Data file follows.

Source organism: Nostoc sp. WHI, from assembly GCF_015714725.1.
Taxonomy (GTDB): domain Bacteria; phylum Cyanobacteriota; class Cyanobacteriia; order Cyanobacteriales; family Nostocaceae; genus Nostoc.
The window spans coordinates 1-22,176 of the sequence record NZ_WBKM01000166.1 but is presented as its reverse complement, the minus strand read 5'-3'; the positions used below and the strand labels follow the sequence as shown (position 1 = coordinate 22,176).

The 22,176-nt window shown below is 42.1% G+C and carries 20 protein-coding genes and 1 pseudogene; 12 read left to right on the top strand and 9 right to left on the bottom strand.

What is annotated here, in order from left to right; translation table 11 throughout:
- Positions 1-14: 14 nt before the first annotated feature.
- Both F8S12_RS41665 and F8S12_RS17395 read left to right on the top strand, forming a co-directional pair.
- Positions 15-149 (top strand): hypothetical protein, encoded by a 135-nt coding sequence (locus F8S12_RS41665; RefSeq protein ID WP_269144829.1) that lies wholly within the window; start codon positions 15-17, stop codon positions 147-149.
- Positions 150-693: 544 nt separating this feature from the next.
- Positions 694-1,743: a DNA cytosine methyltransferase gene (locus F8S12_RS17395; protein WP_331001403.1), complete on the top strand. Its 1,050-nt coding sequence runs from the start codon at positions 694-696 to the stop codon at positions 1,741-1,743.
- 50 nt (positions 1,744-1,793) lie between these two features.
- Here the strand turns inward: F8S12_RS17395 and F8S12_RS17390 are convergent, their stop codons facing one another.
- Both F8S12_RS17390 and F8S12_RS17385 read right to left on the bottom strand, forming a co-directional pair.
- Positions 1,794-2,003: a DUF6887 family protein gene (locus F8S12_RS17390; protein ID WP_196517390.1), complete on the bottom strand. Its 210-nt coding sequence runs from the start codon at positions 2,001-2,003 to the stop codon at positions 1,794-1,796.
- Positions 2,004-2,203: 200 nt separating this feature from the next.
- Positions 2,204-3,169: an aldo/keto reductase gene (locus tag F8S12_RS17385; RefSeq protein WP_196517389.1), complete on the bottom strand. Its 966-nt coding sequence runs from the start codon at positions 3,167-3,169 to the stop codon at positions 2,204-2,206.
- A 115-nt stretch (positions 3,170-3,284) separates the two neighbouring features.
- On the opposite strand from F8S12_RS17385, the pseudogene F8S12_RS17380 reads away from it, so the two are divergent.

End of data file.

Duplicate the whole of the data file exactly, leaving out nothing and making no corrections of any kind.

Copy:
Source organism: Nostoc sp. WHI, from assembly GCF_015714725.1.
Taxonomy (GTDB): domain Bacteria; phylum Cyanobacteriota; class Cyanobacteriia; order Cyanobacteriales; family Nostocaceae; genus Nostoc.
The window spans coordinates 1-22,176 of the sequence record NZ_WBKM01000166.1 but is presented as its reverse complement, the minus strand read 5'-3'; the positions used below and the strand labels follow the sequence as shown (position 1 = coordinate 22,176).

The 22,176-nt window shown below is 42.1% G+C and carries 20 protein-coding genes and 1 pseudogene; 12 read left to right on the top strand and 9 right to left on the bottom strand.

What is annotated here, in order from left to right; translation table 11 throughout:
- Positions 1-14: 14 nt before the first annotated feature.
- Both F8S12_RS41665 and F8S12_RS17395 read left to right on the top strand, forming a co-directional pair.
- Positions 15-149 (top strand): hypothetical protein, encoded by a 135-nt coding sequence (locus F8S12_RS41665; RefSeq protein ID WP_269144829.1) that lies wholly within the window; start codon positions 15-17, stop codon positions 147-149.
- Positions 150-693: 544 nt separating this feature from the next.
- Positions 694-1,743: a DNA cytosine methyltransferase gene (locus F8S12_RS17395; protein WP_331001403.1), complete on the top strand. Its 1,050-nt coding sequence runs from the start codon at positions 694-696 to the stop codon at positions 1,741-1,743.
- 50 nt (positions 1,744-1,793) lie between these two features.
- Here the strand turns inward: F8S12_RS17395 and F8S12_RS17390 are convergent, their stop codons facing one another.
- Both F8S12_RS17390 and F8S12_RS17385 read right to left on the bottom strand, forming a co-directional pair.
- Positions 1,794-2,003: a DUF6887 family protein gene (locus F8S12_RS17390; protein ID WP_196517390.1), complete on the bottom strand. Its 210-nt coding sequence runs from the start codon at positions 2,001-2,003 to the stop codon at positions 1,794-1,796.
- Positions 2,004-2,203: 200 nt separating this feature from the next.
- Positions 2,204-3,169: an aldo/keto reductase gene (locus tag F8S12_RS17385; RefSeq protein WP_196517389.1), complete on the bottom strand. Its 966-nt coding sequence runs from the start codon at positions 3,167-3,169 to the stop codon at positions 2,204-2,206.
- A 115-nt stretch (positions 3,170-3,284) separates the two neighbouring features.
- On the opposite strand from F8S12_RS17385, the pseudogene F8S12_RS17380 reads away from it, so the two are divergent.